Increased peroxidation of cellular lipids (e.g., polyunsaturated fatty acids, free and conjugated linoleic acid and arachidonic acid) generates compounds inhibiting the growth of BC cells both in vivo and in vitro.7, 37 Similarly, lipid peroxidation products (such as 8-iso-PGF2α derived from ROS-damaged arachidonic acid) may inhibit cell proliferation and induce differentiation, maturation and apoptotic turnover of breast tissue,8, 38 such as is necessary both during (e.g. to balance proliferation) and after lactation (e.g. to allow involution back to the prepregnant anatomy and physiology of the breast).38
Our results are consistent with the hypothesis that 8-iso-PGF2α is a product produced in normal breast physiology whose production is impaired with the onset of BC.7, 8 In fact, NAF obtained from healthy subjects with no cancer contained significantly higher levels of 8-iso-PGF2α than NAF samples collected from patients with BC. Interestingly, NAF levels of 8-iso-PGF2α in BBD patients who subsequently developed BC were significantly lower than healthy women without cancer (p = 0.007), whereas no significant differences were found between healthy controls and BBD that did not develop BC.
Although ROS may react with polyunsaturated fatty acids, inducing production/release of reactive aldehyde metabolites (e.g. MDA, end product of lipid peroxidation involved in breast tumorigenesis),25 our findings show that MDA does not seem a useful NAF biomarker to discriminate which women do or do not have cancer. On the contrary, high levels of 8-iso-PGF2α in human breast milk and in NAF from healthy women suggest a direct or indirect physiologic role which is lost in BC. Alternatively, 8-iso-PGF2α may exert a protective function against BC initiation, development and/or progression.39, 40 The latter hypothesis is consistent with a report suggesting that decreased lipid peroxidation leads to increased BC risk.8
NAF contains high levels of oxidized products of cholesterol and lipids (e.g. cholesterol epoxides).41, 42, 43 These products have been linked to BC risk.20 Although the role of the lipid peroxidation pathway(s) in breast carcinogenesis is controversial,6, 8 we hypothesize that the high levels of 8-iso-PGF2α may play a role/function in BC protection/prevention, whereas the low synthesis/secretion of 8-iso-PGF2α by breast ductal cells may help to detect, through the noninvasive method of NAF sampling, women with premalignant conditions prone to BC.2, 18
Isoprostanes are prostaglandin-like compounds produced primarily from esterified arachidonic acid by nonenzymatic reactions catalyzed by free radicals, thus not requiring cyclooxygenases for their formation.32 To commence isoprostane formation, ROS can extract hydrogen atoms from polyunsaturated fatty acids (as well as from arachidonic acid released by phospholipase A2 from membrane phospholipids) under aerobic conditions.33 The formed pentadienyl radical combines with an oxygen molecule to generate bicyclic endoperoxy radicals that react with additional oxygen molecules to produce hydroperoxy bicyclic endoperoxy radicals. Finally, in the presence of an appropriate donor molecule (such as glutathione) the radical chain reaction produces G isoprostanes (analogues of G2 prostaglandins), that rapidly isomerize to give a variety of products including analogues of prostaglandins E and D.41 Physiologically, isoprostanes of F series are produced through the reduction of G isoprostanes via natural endogenous reductants (such as glutathione and glutathione peroxidase).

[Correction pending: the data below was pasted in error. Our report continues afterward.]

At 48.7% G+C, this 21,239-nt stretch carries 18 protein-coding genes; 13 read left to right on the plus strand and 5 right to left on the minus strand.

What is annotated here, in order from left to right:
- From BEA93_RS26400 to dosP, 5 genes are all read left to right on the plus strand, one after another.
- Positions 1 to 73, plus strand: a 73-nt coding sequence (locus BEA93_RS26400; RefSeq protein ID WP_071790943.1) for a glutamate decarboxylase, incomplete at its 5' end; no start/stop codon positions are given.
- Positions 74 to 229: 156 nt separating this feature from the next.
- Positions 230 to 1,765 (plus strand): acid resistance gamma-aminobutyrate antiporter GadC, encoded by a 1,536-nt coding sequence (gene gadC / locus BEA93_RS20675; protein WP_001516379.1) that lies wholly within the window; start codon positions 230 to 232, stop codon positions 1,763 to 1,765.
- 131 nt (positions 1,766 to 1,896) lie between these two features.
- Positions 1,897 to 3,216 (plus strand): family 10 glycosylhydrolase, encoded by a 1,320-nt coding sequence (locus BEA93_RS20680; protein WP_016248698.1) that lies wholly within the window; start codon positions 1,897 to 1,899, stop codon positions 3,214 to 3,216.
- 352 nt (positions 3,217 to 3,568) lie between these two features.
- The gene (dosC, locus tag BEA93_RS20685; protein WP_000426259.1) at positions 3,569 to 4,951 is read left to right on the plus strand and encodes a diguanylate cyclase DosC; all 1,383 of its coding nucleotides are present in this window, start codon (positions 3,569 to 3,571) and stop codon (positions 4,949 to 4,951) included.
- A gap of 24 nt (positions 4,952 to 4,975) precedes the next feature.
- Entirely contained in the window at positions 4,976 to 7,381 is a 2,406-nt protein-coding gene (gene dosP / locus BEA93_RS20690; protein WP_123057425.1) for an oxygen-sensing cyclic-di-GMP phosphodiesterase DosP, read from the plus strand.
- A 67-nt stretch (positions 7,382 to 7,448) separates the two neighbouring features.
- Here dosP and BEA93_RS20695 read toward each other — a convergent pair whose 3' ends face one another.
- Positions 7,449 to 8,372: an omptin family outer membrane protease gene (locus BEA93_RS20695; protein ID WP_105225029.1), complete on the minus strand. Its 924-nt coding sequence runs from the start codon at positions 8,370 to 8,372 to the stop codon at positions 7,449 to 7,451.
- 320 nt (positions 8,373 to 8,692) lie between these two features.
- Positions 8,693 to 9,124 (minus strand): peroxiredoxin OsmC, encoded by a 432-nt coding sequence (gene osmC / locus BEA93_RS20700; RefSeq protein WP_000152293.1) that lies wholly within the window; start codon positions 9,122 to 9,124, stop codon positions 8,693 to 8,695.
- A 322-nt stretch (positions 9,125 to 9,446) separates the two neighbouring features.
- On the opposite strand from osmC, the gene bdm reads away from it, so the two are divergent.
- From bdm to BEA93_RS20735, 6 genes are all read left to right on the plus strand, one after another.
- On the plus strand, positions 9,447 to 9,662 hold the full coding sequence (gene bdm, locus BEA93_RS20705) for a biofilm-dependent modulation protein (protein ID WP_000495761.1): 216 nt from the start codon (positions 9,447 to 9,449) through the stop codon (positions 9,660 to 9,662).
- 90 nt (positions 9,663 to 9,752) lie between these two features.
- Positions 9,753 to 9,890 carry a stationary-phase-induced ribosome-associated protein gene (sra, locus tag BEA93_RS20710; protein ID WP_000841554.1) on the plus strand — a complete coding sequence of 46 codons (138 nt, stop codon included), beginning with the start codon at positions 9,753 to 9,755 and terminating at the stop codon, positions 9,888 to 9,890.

Our results support the hypothesis that under physiologic conditions, breast ductal/lobular cells release arachidonic acid from phospholipids through the action of phospholipase A2. Arachidonate is converted by COX-1 into prostaglandins. In the presence of ROS, the arachidonate molecules or polyunsaturated fatty acids may be catabolized to G isoprostanes G (analogues to G2 prostaglandins) (Fig. 3). In this step either of 2 paths may occur: (i) in women without cancer, in the presence of normal levels of natural endogenous reductants (i.e., glutathione and glutathione peroxidase), G isoprostanes are reduced to F isoprostanes (e.g., 8-iso-PGF2α detected in high levels in NAF from healthy women found in the present study); (ii) in patients with BC, low levels of endogenous reductants44 may strongly limit the reduction of G isoprostanes to F isoprostanes, favoring the isomerization to analogues of prostaglandins E and rearrangement products. Our findings of significantly reduced levels of 8-iso-PGF2α in NAF from cancer patients agrees with this hypothesis. If this is true, then G isoprostanes likely accumulate in breast tissue and may isomerize rapidly to analogues of prostaglandins E and D, which might participate (through autocrine and paracrine fashion) to the increased biosynthesis of estrogens by the intracellular induction of cyclic AMP-dependent of CYP19 aromatase gene, as previously demonstrated for prostaglandins both in vitro and in vivo.45 Actually no data are available about the possible involvement of isoprostanes in estrogen induction. The evidence that prostaglandin E is accumulated in NAFs from BC patients,46 agrees with our hypothesis. Moreover, the lack of effect of Celecoxib (a COX-2 inhibitor) on prostaglandin E reduction46 may be due to the nonenzymatic production of isoprostanes G that, in absence of sufficient endogenous reductants, may rapidly isomerize to analogues of prostaglandins E independently of the COX2-dependent prostaglandin E production47 (Fig. 3). Moreover, prostaglandin E2 (obtained by the coupled activity of COX-2 and prostaglandin E2 syntase), during cancer development may favor cell adhesion, motility, invasion and promote angiogenesis, inhibiting also apoptosis through the activation of serine/threonine protein kinase B or Akt activity.48